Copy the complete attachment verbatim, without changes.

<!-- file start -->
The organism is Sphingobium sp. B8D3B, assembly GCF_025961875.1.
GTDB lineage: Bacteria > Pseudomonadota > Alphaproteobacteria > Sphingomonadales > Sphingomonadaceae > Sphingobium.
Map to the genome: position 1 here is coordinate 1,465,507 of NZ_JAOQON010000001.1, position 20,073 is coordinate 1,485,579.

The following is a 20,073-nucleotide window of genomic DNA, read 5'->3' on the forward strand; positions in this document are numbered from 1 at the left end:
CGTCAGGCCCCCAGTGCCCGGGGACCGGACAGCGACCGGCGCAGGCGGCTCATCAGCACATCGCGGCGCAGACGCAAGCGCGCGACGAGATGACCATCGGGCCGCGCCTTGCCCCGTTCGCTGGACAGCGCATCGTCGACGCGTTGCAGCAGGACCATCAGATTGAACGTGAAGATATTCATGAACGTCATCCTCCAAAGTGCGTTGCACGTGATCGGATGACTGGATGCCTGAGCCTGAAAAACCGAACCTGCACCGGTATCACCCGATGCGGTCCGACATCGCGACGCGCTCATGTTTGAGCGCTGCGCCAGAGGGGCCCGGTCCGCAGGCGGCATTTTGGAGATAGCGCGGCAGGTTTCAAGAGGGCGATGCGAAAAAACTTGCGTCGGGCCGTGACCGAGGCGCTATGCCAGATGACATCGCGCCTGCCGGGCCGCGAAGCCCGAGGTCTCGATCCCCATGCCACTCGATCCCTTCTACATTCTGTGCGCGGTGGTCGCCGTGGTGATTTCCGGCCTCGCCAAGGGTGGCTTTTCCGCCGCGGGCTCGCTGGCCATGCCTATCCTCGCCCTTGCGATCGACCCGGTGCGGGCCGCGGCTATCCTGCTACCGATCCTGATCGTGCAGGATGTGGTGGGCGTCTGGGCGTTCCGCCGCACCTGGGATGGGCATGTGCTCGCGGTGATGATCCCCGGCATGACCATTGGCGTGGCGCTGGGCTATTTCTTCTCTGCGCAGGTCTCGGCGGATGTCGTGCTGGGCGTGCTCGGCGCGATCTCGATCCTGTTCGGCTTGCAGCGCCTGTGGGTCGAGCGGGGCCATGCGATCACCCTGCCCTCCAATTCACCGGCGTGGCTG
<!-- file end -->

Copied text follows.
The organism is Sphingobium sp. B8D3B, assembly GCF_025961875.1.
GTDB lineage: Bacteria > Pseudomonadota > Alphaproteobacteria > Sphingomonadales > Sphingomonadaceae > Sphingobium.
Map to the genome: position 1 here is coordinate 1,465,507 of NZ_JAOQON010000001.1, position 20,073 is coordinate 1,485,579.

The following is a 20,073-nucleotide window of genomic DNA, read 5'->3' on the forward strand; positions in this document are numbered from 1 at the left end:
CGTCAGGCCCCCAGTGCCCGGGGACCGGACAGCGACCGGCGCAGGCGGCTCATCAGCACATCGCGGCGCAGACGCAAGCGCGCGACGAGATGACCATCGGGCCGCGCCTTGCCCCGTTCGCTGGACAGCGCATCGTCGACGCGTTGCAGCAGGACCATCAGATTGAACGTGAAGATATTCATGAACGTCATCCTCCAAAGTGCGTTGCACGTGATCGGATGACTGGATGCCTGAGCCTGAAAAACCGAACCTGCACCGGTATCACCCGATGCGGTCCGACATCGCGACGCGCTCATGTTTGAGCGCTGCGCCAGAGGGGCCCGGTCCGCAGGCGGCATTTTGGAGATAGCGCGGCAGGTTTCAAGAGGGCGATGCGAAAAAACTTGCGTCGGGCCGTGACCGAGGCGCTATGCCAGATGACATCGCGCCTGCCGGGCCGCGAAGCCCGAGGTCTCGATCCCCATGCCACTCGATCCCTTCTACATTCTGTGCGCGGTGGTCGCCGTGGTGATTTCCGGCCTCGCCAAGGGTGGCTTTTCCGCCGCGGGCTCGCTGGCCATGCCTATCCTCGCCCTTGCGATCGACCCGGTGCGGGCCGCGGCTATCCTGCTACCGATCCTGATCGTGCAGGATGTGGTGGGCGTCTGGGCGTTCCGCCGCACCTGGGATGGGCATGTGCTCGCGGTGATGATCCCCGGCATGACCATTGGCGTGGCGCTGGGCTATTTCTTCTCTGCGCAGGTCTCGGCGGATGTCGTGCTGGGCGTGCTCGGCGCGATCTCGATCCTGTTCGGCTTGCAGCGCCTGTGGGTCGAGCGGGGCCATGCGATCACCCTGCCCTCCAATTCACCGGCGTGGCTG